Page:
All You Can Eat Fall Special $ 95 $ 95 $ 95 or Grilled or Roasted BBQ

19

18

17

Chicken Ribs Salmon Biggest Loser Football pool drop off location

Aprés 2 pm daily Beer & 2 tacos $6 Big Margarita $5 Vail Village • 476-5100

$

$ $$$

Kid’s menu Reservations Outdoor seating Catering Take-out Live music/Ent.

EDWARDS

Pricing

Denotes sneakPeak Advertisers $ = $10-$20, $$ = $20-$40, $$$ = $40+ B = Breakfast, L = Lunch, D = Dinner

Meals served

A Quick Peak at Where to Eat.

Type of food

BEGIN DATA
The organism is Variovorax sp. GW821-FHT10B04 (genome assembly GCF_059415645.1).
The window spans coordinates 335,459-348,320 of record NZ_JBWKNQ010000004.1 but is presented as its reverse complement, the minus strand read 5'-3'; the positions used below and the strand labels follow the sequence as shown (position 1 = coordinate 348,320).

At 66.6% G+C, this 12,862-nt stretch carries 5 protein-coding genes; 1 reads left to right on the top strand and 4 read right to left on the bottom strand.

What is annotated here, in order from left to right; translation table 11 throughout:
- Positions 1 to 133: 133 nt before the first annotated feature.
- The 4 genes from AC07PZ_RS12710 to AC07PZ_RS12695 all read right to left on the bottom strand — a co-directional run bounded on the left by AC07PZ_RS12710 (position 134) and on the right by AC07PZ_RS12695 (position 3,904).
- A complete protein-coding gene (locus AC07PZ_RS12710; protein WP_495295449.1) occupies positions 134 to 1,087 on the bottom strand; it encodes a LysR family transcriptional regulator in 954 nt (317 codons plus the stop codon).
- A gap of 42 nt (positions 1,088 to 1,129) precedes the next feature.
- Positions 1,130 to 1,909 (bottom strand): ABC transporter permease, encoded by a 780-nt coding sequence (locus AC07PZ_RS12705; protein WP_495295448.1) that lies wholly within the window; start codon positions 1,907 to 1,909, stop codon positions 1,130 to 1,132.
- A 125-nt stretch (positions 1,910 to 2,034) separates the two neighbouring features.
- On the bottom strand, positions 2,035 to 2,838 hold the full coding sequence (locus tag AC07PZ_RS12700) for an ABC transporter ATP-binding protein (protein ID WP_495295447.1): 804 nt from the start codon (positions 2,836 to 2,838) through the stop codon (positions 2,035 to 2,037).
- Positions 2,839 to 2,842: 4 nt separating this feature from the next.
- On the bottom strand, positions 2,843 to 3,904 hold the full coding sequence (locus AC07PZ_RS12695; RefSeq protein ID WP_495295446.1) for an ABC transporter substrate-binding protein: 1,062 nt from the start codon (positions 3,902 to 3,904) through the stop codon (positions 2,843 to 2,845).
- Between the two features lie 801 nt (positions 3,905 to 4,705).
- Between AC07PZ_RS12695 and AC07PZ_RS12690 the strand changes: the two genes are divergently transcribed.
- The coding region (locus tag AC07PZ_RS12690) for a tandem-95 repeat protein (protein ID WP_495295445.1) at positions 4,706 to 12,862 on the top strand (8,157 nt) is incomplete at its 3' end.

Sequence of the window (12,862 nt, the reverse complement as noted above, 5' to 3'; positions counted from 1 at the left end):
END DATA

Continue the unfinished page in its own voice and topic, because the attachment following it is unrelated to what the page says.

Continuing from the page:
Dining Guide

• • • • • • • • • • • • • • • • • • • • • • • • • • • • • • • • • • • • • • • • • • • • • • • • • • • • • • • • • • • • •

• •

• • •

• • • • • • • • • • • • • • • • • • • • • • • •

• • • • • • • • • • • • • • • • • • • • • • • • • • • • • • • • • • • • • • • • • • • • • • • • • • • • • • • • • •

NFL Special %

30 Off All Apps & Pizzas All mug club members during NFL games

Happy Hour Daily 4-6 pm 3 drafts, $5 Selected glasses of wine $4 Well cocktails, $6 Appetizer Special $

105 Edwards Village Blvd Edwards, CO 970.926.2739 Thursday, Nov. 22 -Wed., Nov. 28, 2012

|

sneakpeak

29